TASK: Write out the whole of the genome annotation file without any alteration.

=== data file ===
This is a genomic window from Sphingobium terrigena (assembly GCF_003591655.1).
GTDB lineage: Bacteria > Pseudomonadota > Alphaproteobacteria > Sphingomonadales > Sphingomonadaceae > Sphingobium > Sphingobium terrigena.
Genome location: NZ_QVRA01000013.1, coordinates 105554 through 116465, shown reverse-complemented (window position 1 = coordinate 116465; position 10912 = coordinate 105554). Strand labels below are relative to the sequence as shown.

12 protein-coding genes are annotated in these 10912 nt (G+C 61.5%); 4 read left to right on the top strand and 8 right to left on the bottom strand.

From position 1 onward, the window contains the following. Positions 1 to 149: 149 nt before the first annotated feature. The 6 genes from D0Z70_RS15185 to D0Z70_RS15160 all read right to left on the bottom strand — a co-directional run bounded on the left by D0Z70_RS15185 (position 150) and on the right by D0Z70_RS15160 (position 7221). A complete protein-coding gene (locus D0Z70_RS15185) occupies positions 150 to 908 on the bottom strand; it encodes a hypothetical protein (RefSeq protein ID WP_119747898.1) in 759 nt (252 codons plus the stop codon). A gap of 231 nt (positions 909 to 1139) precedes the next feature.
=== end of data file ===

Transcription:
This is a genomic window from Sphingobium terrigena (assembly GCF_003591655.1).
GTDB lineage: Bacteria > Pseudomonadota > Alphaproteobacteria > Sphingomonadales > Sphingomonadaceae > Sphingobium > Sphingobium terrigena.
Genome location: NZ_QVRA01000013.1, coordinates 105554 through 116465, shown reverse-complemented (window position 1 = coordinate 116465; position 10912 = coordinate 105554). Strand labels below are relative to the sequence as shown.

12 protein-coding genes are annotated in these 10912 nt (G+C 61.5%); 4 read left to right on the top strand and 8 right to left on the bottom strand.

From position 1 onward, the window contains the following. Positions 1 to 149: 149 nt before the first annotated feature. The 6 genes from D0Z70_RS15185 to D0Z70_RS15160 all read right to left on the bottom strand — a co-directional run bounded on the left by D0Z70_RS15185 (position 150) and on the right by D0Z70_RS15160 (position 7221). A complete protein-coding gene (locus D0Z70_RS15185) occupies positions 150 to 908 on the bottom strand; it encodes a hypothetical protein (RefSeq protein ID WP_119747898.1) in 759 nt (252 codons plus the stop codon). A gap of 231 nt (positions 909 to 1139) precedes the next feature.